1 LED Lighting and Sustainability

LED lighting technology contributes to environmental sustainability through energy efficiency and hazardous waste reduction.

1.1 Energy Efficiency

Modern LEDs have a luminous efficacy of approximately 170lm/W in comparison to 10-15lm/W for incandescent lamps and 60-80lm/W for a fluorescent tubes. This results in more light per watt of input power and hence fewer required light fittings for a given area. The efficient lumen per watt ratio of LEDs means a significantly reduced electrical lighting load for a building can be achieved resulting in lower carbon footprint and greenhouse gas (GHG) emissions. The ease at which LED fittings can be further controlled, i.e. via presence detectors or photocells and to which they can be dimmed enable them to offer further energy saving features and help contribute to a sustainable future.


LED light emission is directional and can emit light for 180 degrees, compared to fluorescent and discharge lamps, which emit all 360 degrees around the lamp, This directional feature is typically an advantage because light is usually desired over a target area, and so LEDS emit less glare, overspill and uplight / sky glow pollution, features that further contribute to energy efficiency by reducing waste light. You can read more about the impact of directional lighting by learning about a measurement called “useful lumens” or “system efficiency.”


LEDs have virtually zero maintenance costs and the frequency with which lamps have to be changed out is by far the best on the market. Fluorescent bulbs require regular re-lamping and ballast replacement in addition to the labour cost to monitor and replace ageing or expired components.

1.2 Waste Reduction

1.2.1 Hazardous Waste

Fluorescent and other discharge lighting types uses environmentally hazardous chemicals, such as Mercury, which can be leaked into the environment if the lamps break. LED luminaries have no such hazardous components and present no danger to the environment if broken.

Furthermore, LEDs have a much longer operating life, up to six times that of fluorescents tubes, and so each LED fitting would negate the production and disposal of six equivalent fluorescent fittings, providing less environmental impact over its life. LED Lamps can also be recycled.

Fluorescent lights primarily produce UV radiation. They generate visible light because the lamp is coated with a layer of phosphor which glows when it comes into contact with UV radiation. Although most UV radiation stays within the lamp, some does escape into the environment which can hazardous to skin and the eyes over time, while also biologically harmful to cell reproduction.

Finally, lower power results in lower current, and lower current means less copper required in the cables supplying the LED circuits, relieving demand on the earths copper resources.

1.2.2 Lifespan

LED Lamps last longer than any light source commercially available on the market. Lifespans are variable but typical values range from 25,000 hours to 200,000 hours or more before a lamp or fixture requires replacement. Fluorescent lights have good lifespan relative to other conventional lamps but not compared to LED. Typical fluorescent lifespan values range from 7,000 hours to 15,000 hours before a lamp requires replacement. Note: sometimes fluorescent lights need to be changed out before the end of their useful life to pre-empt serious degradation effects like flicker or changing light color (turning pink).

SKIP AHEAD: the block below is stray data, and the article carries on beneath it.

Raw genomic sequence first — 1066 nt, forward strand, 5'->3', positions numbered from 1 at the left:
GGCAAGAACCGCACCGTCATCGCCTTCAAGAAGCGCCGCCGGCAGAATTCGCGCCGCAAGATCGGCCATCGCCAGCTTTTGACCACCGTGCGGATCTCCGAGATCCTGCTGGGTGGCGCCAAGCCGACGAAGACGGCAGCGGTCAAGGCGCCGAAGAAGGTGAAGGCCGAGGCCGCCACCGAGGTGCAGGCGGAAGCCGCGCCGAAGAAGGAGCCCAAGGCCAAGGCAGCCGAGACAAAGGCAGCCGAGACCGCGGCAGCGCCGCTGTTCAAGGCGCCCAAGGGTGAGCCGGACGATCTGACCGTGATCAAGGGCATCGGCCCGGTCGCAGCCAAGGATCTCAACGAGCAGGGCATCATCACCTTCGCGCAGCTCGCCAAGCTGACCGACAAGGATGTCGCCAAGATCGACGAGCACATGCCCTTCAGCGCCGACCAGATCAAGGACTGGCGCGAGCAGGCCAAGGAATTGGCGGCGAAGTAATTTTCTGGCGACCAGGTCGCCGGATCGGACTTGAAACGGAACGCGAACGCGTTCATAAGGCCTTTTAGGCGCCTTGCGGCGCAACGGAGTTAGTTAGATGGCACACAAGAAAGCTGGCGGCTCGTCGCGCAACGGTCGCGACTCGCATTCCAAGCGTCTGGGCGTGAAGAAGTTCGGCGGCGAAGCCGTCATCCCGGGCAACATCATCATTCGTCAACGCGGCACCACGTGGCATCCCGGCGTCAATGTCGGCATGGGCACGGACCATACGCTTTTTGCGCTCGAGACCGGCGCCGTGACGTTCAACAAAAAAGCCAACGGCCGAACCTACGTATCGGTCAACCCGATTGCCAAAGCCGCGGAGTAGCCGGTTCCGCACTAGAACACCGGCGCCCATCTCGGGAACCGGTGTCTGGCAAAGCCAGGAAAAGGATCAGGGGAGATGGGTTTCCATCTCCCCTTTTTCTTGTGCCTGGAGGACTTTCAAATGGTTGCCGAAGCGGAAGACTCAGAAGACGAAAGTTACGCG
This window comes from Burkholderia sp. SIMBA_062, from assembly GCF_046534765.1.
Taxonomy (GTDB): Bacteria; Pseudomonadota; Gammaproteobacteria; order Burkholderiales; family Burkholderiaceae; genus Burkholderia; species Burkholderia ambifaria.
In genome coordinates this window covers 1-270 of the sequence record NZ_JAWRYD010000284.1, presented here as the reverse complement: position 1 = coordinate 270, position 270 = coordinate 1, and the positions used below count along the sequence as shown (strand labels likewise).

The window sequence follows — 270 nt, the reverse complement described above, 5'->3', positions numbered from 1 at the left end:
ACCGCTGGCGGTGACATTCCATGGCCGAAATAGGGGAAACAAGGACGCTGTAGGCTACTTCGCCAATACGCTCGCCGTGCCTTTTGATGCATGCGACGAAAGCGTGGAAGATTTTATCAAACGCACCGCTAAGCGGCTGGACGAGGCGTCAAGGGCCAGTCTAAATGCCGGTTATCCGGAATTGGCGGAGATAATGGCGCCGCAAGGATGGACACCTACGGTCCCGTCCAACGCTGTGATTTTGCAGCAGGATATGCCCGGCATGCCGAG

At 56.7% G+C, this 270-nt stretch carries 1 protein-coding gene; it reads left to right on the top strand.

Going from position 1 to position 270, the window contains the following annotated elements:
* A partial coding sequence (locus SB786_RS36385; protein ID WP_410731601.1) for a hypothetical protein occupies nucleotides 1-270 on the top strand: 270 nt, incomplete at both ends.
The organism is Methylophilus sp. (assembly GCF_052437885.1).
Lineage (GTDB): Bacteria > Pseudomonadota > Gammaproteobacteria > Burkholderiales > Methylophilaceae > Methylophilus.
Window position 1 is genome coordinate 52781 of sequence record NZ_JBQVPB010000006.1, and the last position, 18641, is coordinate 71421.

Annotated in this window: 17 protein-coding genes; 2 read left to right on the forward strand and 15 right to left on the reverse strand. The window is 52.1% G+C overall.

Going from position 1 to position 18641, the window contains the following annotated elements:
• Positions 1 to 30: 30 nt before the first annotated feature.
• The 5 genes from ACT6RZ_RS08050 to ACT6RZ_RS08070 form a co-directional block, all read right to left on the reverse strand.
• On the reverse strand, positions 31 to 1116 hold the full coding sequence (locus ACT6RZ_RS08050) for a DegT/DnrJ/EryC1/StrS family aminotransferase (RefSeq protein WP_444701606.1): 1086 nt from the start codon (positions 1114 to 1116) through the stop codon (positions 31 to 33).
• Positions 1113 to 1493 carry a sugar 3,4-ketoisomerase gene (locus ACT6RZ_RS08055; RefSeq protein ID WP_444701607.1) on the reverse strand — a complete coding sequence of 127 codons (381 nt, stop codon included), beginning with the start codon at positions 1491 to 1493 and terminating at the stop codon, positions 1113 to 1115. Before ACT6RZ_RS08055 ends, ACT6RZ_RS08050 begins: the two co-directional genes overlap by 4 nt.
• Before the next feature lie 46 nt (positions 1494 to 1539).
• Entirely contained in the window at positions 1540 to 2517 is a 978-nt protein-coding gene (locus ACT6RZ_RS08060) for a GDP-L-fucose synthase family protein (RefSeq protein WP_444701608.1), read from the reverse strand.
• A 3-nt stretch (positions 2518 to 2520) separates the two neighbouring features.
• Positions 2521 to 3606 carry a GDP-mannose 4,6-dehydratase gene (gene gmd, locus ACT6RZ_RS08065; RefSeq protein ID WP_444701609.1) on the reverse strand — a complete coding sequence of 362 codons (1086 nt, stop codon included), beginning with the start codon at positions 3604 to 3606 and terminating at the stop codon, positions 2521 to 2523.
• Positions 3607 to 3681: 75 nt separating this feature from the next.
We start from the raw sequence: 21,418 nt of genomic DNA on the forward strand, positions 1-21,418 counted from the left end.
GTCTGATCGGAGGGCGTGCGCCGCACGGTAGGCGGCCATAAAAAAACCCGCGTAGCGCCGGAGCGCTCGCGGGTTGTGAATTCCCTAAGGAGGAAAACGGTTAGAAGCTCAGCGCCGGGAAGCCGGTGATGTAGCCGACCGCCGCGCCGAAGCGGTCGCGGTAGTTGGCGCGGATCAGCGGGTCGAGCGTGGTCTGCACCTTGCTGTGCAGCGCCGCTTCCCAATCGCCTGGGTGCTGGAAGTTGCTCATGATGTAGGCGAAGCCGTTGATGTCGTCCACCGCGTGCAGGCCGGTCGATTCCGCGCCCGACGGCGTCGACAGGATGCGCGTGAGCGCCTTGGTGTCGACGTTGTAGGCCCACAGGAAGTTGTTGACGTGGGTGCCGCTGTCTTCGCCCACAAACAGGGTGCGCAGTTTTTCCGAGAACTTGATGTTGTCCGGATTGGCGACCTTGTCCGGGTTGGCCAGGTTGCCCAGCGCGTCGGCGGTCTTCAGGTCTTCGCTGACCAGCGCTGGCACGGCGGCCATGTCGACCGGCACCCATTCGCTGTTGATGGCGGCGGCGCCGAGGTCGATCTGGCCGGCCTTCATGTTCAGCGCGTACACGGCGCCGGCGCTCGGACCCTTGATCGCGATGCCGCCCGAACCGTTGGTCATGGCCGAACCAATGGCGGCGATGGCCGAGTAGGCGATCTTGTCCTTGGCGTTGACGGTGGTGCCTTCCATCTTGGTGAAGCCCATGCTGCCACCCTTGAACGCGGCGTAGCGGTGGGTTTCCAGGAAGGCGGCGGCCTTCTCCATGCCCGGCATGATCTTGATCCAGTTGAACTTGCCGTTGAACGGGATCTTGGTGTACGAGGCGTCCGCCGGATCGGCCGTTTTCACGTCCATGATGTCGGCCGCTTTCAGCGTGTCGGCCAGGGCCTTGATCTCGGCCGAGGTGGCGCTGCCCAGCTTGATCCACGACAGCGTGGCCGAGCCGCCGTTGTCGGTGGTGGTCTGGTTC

1.2.3 Lifetime Cost

LED lighting has relatively high initial costs and low lifetime costs. The technology pays the investor back over time (the payback period). The major payback comes primarily from reduced maintenance costs over time (dependent on labour costs) and secondarily from energy efficiency improvements (dependent on electricity costs). Fluorescent lights are relatively cheap to purchase but relatively expensive to maintain. Fluorescent bulbs will likely need to be purchased several times and the associated labour costs will need to be paid in order to attain the equivalent lifespan of a single LED light.

2 LEDs Light and Heat (IR) / Ultra Violet (UV) Emissions

2.1 Infra Red Radiation (Heat)

LED luminaires convert more than 50% of their total input power into visible light, a significant improvement on incandescent and fluorescent luminaries which only convert approximately 10% and 20% respectively. The resulting (wasted) energy is emitted in mainly infra-red (Heat) and Ultra-Violet (UV) spectrums. Heat emission from incandescent and fluorescents lamps add to the overall heat load in the building increasing the mechanical cooling requirement and in turn the electrical building load, GHG emissions and carbon footprint. Efficient LED lamps means significantly less heat emission per lamp and less waste heat offloaded onto the building A/C cooling system to deal with.


2.1.2 Ultra-Violet Radiation (UV)

LEDs produce a very narrow spectrum of visible light without the losses to irrelevant radiation types (IR or UV) associated with conventional lighting, meaning that most of the energy consumed by the light source is converted directly to visible light. Fluorescent lights actually produce primarily UV radiation. They generate visible light because the lamp is coated with a layer of phosphor which glows when it comes into contact with UV radiation.